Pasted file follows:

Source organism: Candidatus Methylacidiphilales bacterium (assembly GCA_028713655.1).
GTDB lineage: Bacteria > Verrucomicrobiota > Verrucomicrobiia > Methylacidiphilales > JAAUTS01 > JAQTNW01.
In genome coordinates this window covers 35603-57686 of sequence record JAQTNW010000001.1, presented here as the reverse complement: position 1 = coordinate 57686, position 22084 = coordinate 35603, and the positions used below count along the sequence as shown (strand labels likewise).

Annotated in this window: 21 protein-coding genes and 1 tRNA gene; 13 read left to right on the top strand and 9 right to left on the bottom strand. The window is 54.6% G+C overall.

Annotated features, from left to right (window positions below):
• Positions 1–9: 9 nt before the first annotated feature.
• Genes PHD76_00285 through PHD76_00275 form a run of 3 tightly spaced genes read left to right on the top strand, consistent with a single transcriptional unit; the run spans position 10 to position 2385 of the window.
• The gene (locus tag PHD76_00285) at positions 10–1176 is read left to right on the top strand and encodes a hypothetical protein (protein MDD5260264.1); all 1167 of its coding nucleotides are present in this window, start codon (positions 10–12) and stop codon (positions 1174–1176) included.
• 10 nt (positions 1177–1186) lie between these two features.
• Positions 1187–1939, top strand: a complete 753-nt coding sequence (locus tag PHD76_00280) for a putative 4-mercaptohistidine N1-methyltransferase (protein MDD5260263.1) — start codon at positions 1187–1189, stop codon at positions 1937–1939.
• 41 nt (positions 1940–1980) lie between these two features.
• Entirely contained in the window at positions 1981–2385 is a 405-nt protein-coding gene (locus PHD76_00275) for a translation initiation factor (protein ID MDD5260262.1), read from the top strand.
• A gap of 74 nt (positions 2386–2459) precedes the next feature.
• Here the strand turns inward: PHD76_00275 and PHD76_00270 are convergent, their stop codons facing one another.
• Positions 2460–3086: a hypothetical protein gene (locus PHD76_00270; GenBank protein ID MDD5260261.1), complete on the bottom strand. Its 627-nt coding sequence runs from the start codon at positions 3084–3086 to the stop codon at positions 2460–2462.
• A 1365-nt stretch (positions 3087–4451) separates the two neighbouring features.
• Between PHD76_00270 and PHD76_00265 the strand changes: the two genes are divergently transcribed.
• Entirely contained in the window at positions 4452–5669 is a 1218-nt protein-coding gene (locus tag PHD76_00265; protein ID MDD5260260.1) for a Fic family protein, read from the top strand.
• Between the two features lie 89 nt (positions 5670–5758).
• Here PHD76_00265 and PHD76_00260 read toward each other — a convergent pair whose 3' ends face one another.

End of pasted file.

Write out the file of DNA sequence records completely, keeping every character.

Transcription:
Source organism: Candidatus Methylacidiphilales bacterium (assembly GCA_028713655.1).
GTDB lineage: Bacteria > Verrucomicrobiota > Verrucomicrobiia > Methylacidiphilales > JAAUTS01 > JAQTNW01.
In genome coordinates this window covers 35603-57686 of sequence record JAQTNW010000001.1, presented here as the reverse complement: position 1 = coordinate 57686, position 22084 = coordinate 35603, and the positions used below count along the sequence as shown (strand labels likewise).

Annotated in this window: 21 protein-coding genes and 1 tRNA gene; 13 read left to right on the top strand and 9 right to left on the bottom strand. The window is 54.6% G+C overall.

Annotated features, from left to right (window positions below):
• Positions 1–9: 9 nt before the first annotated feature.
• Genes PHD76_00285 through PHD76_00275 form a run of 3 tightly spaced genes read left to right on the top strand, consistent with a single transcriptional unit; the run spans position 10 to position 2385 of the window.
• The gene (locus tag PHD76_00285) at positions 10–1176 is read left to right on the top strand and encodes a hypothetical protein (protein MDD5260264.1); all 1167 of its coding nucleotides are present in this window, start codon (positions 10–12) and stop codon (positions 1174–1176) included.
• 10 nt (positions 1177–1186) lie between these two features.
• Positions 1187–1939, top strand: a complete 753-nt coding sequence (locus tag PHD76_00280) for a putative 4-mercaptohistidine N1-methyltransferase (protein MDD5260263.1) — start codon at positions 1187–1189, stop codon at positions 1937–1939.
• 41 nt (positions 1940–1980) lie between these two features.
• Entirely contained in the window at positions 1981–2385 is a 405-nt protein-coding gene (locus PHD76_00275) for a translation initiation factor (protein ID MDD5260262.1), read from the top strand.
• A gap of 74 nt (positions 2386–2459) precedes the next feature.
• Here the strand turns inward: PHD76_00275 and PHD76_00270 are convergent, their stop codons facing one another.
• Positions 2460–3086: a hypothetical protein gene (locus PHD76_00270; GenBank protein ID MDD5260261.1), complete on the bottom strand. Its 627-nt coding sequence runs from the start codon at positions 3084–3086 to the stop codon at positions 2460–2462.
• A 1365-nt stretch (positions 3087–4451) separates the two neighbouring features.
• Between PHD76_00270 and PHD76_00265 the strand changes: the two genes are divergently transcribed.
• Entirely contained in the window at positions 4452–5669 is a 1218-nt protein-coding gene (locus tag PHD76_00265; protein ID MDD5260260.1) for a Fic family protein, read from the top strand.
• Between the two features lie 89 nt (positions 5670–5758).
• Here PHD76_00265 and PHD76_00260 read toward each other — a convergent pair whose 3' ends face one another.